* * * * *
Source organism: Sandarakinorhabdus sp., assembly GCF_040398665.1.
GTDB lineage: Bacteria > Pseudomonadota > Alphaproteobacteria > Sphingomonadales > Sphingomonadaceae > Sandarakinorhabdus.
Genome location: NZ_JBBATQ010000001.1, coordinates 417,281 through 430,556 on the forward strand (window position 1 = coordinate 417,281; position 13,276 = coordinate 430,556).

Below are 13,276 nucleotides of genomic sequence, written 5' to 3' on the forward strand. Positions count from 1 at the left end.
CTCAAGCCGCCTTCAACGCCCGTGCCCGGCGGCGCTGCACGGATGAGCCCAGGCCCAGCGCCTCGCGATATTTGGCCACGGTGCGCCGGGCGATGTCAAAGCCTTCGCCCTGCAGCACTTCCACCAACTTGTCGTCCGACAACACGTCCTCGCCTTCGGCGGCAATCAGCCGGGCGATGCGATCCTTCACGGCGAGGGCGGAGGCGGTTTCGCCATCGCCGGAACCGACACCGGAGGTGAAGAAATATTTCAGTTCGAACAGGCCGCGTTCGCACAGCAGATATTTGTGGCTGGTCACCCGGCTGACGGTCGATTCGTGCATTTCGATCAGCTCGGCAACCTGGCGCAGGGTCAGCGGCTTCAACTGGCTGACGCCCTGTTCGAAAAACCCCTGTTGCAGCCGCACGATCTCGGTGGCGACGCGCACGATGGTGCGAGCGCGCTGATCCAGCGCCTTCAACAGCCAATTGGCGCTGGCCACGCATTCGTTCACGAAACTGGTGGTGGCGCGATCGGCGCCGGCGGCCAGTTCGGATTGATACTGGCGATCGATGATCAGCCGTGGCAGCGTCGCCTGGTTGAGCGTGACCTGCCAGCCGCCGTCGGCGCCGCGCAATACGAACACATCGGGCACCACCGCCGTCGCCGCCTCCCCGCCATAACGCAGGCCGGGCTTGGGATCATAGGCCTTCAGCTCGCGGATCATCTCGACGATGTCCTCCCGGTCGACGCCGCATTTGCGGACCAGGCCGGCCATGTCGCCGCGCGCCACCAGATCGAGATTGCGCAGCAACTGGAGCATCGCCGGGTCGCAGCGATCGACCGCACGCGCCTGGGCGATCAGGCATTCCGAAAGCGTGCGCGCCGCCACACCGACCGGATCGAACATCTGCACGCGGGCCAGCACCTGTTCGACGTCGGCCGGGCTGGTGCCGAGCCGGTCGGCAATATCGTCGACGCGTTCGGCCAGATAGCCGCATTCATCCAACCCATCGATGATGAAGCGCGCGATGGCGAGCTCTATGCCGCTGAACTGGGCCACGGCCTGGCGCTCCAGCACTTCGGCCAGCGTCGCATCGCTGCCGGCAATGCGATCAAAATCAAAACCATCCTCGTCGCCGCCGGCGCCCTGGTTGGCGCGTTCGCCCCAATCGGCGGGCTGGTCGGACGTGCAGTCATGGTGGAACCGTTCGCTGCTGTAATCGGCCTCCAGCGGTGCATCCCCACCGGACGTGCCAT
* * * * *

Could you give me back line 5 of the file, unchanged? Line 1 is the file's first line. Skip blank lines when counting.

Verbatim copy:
CTCAAGCCGCCTTCAACGCCCGTGCCCGGCGGCGCTGCACGGATGAGCCCAGGCCCAGCGCCTCGCGATATTTGGCCACGGTGCGCCGGGCGATGTCAAAGCCTTCGCCCTGCAGCACTTCCACCAACTTGTCGTCCGACAACACGTCCTCGCCTTCGGCGGCAATCAGCCGGGCGATGCGATCCTTCACGGCGAGGGCGGAGGCGGTTTCGCCATCGCCGGAACCGACACCGGAGGTGAAGAAATATTTCAGTTCGAACAGGCCGCGTTCGCACAGCAGATATTTGTGGCTGGTCACCCGGCTGACGGTCGATTCGTGCATTTCGATCAGCTCGGCAACCTGGCGCAGGGTCAGCGGCTTCAACTGGCTGACGCCCTGTTCGAAAAACCCCTGTTGCAGCCGCACGATCTCGGTGGCGACGCGCACGATGGTGCGAGCGCGCTGATCCAGCGCCTTCAACAGCCAATTGGCGCTGGCCACGCATTCGTTCACGAAACTGGTGGTGGCGCGATCGGCGCCGGCGGCCAGTTCGGATTGATACTGGCGATCGATGATCAGCCGTGGCAGCGTCGCCTGGTTGAGCGTGACCTGCCAGCCGCCGTCGGCGCCGCGCAATACGAACACATCGGGCACCACCGCCGTCGCCGCCTCCCCGCCATAACGCAGGCCGGGCTTGGGATCATAGGCCTTCAGCTCGCGGATCATCTCGACGATGTCCTCCCGGTCGACGCCGCATTTGCGGACCAGGCCGGCCATGTCGCCGCGCGCCACCAGATCGAGATTGCGCAGCAACTGGAGCATCGCCGGGTCGCAGCGATCGACCGCACGCGCCTGGGCGATCAGGCATTCCGAAAGCGTGCGCGCCGCCACACCGACCGGATCGAACATCTGCACGCGGGCCAGCACCTGTTCGACGTCGGCCGGGCTGGTGCCGAGCCGGTCGGCAATATCGTCGACGCGTTCGGCCAGATAGCCGCATTCATCCAACCCATCGATGATGAAGCGCGCGATGGCGAGCTCTATGCCGCTGAACTGGGCCACGGCCTGGCGCTCCAGCACTTCGGCCAGCGTCGCATCGCTGCCGGCAATGCGATCAAAATCAAAACCATCCTCGTCGCCGCCGGCGCCCTGGTTGGCGCGTTCGCCCCAATCGGCGGGCTGGTCGGACGTGCAGTCATGGTGGAACCGTTCGCTGCTGTAATCGGCCTCCAGCGGTGCATCCCCACCGGACGTGCCAT